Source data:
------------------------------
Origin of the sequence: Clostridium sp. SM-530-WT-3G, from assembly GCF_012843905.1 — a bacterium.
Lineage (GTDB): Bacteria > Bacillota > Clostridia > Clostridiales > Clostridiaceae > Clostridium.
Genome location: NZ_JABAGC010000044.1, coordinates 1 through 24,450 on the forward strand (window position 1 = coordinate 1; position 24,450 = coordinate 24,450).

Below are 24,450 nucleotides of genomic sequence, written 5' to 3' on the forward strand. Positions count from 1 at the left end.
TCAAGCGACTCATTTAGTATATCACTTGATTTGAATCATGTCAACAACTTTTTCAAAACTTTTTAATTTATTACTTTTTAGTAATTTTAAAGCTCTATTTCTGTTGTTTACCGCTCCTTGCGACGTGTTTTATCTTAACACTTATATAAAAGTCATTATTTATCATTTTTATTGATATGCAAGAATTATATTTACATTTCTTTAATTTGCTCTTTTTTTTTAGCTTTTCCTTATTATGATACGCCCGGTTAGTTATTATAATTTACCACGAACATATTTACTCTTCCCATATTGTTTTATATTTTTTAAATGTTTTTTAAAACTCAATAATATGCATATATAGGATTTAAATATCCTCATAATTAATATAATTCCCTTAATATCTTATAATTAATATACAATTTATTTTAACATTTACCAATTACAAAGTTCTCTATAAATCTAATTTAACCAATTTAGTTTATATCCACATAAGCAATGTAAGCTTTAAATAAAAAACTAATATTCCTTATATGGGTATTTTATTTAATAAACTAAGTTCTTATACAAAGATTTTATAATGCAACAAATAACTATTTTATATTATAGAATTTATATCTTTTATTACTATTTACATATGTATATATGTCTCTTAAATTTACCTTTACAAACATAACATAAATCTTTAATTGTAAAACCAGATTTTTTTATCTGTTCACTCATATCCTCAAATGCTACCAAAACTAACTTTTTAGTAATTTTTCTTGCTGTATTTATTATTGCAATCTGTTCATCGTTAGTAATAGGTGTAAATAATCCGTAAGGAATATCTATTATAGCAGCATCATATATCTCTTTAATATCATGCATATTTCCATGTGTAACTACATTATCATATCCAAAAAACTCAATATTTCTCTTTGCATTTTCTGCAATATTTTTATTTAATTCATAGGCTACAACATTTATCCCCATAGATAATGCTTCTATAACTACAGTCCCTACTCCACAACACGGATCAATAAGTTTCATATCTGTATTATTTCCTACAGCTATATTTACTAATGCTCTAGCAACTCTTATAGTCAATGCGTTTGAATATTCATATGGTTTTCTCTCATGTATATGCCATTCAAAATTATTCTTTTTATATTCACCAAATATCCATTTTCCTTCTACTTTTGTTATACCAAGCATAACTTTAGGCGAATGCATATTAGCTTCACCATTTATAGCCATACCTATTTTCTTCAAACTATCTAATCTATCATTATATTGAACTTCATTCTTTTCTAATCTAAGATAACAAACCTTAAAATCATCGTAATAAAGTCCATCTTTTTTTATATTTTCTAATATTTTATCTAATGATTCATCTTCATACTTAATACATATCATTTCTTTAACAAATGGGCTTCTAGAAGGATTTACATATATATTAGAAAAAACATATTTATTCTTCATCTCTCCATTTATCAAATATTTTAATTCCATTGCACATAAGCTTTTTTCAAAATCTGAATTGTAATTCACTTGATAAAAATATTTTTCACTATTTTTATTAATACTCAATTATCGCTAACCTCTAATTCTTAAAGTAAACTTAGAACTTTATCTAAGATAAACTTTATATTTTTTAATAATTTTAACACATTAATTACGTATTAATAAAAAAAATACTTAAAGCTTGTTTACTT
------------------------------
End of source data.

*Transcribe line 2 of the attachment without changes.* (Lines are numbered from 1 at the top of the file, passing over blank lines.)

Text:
Lineage (GTDB): Bacteria > Bacillota > Clostridia > Clostridiales > Clostridiaceae > Clostridium.